Just as with Mr. Lipsky, the video of Ms. Perdue shows a flame from the vent of Ms. Perdue’s water well, not the well’s water line. The purpose of the vent, which is a recommended design feature of water wells, is to ventilate gases that may accumulate in the headspace of the well. As shown in the evidence and testimony presented by John McBeath, P.E. at the Railroad Commission hearing (which Range previously provided to you), Ms. Perdue’s water well was drilled approximately 71 feet into the gas-bearing Strawn formation. Before 2010, Ms. Perdue did not have a vent on her well. Following Range’s testing of her water well in 2010, Range immediately notified her that she should have her well vented and arrangements were made to have that done. Further, Ms. Perdue does not light water from her well – she lights methane that collects in her water well headspace and is directed to a “flare stack,” which is a recommended practice across the country. If the well were properly vented – continually and unobstructed, she should not be able to light methane from her well headspace.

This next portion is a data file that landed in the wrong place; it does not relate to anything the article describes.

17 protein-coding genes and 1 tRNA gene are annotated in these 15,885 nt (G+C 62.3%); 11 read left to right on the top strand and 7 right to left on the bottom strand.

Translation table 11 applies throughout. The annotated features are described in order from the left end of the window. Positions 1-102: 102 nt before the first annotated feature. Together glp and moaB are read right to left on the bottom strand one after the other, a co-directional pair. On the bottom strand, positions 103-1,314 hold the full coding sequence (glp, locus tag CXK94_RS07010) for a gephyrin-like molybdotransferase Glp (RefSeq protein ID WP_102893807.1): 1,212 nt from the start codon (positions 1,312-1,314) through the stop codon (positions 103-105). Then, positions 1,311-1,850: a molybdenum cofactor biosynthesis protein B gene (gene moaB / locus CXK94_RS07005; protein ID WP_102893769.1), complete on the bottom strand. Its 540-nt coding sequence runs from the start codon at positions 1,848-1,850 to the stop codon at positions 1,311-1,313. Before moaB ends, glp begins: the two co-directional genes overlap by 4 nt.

“The EPA did not review or approve Range Resources’ sampling protocol, nor did it review or approve the data collection and analytical methods during the course of the study,” the OIG report states.

The OIG report is factually incorrect. Range provided full Quality Assurance information for the first sampling event (field notes, trip blanks, etc.) and summary of the same for the subsequent events. In November of 2013, all EPA information requests surrounding Range’s sampling were satisfied. By December 24, 2013 when the report was issued, the EPA had the information it requested for more than a month. Since the time Range submitted the data to the EPA in November, Range has not been asked for additional data.

The Texas Railroad Commission, however, is already on record supporting the industry claim that the methane in the Parker County water wells is naturally-occurring.

The Railroad Commission thoroughly investigated Mr. and Mrs. Lispky’s claim, conducted a two-day evidentiary hearing, which the EPA and the Lipskys were invited but unfortunately refused to attend, and ultimately determined that Range’s activities had no impact on the water aquifer or the water wells in question. A number of highly qualified, independent experts testified during the hearing and presented credible evidence that Range’s activities were not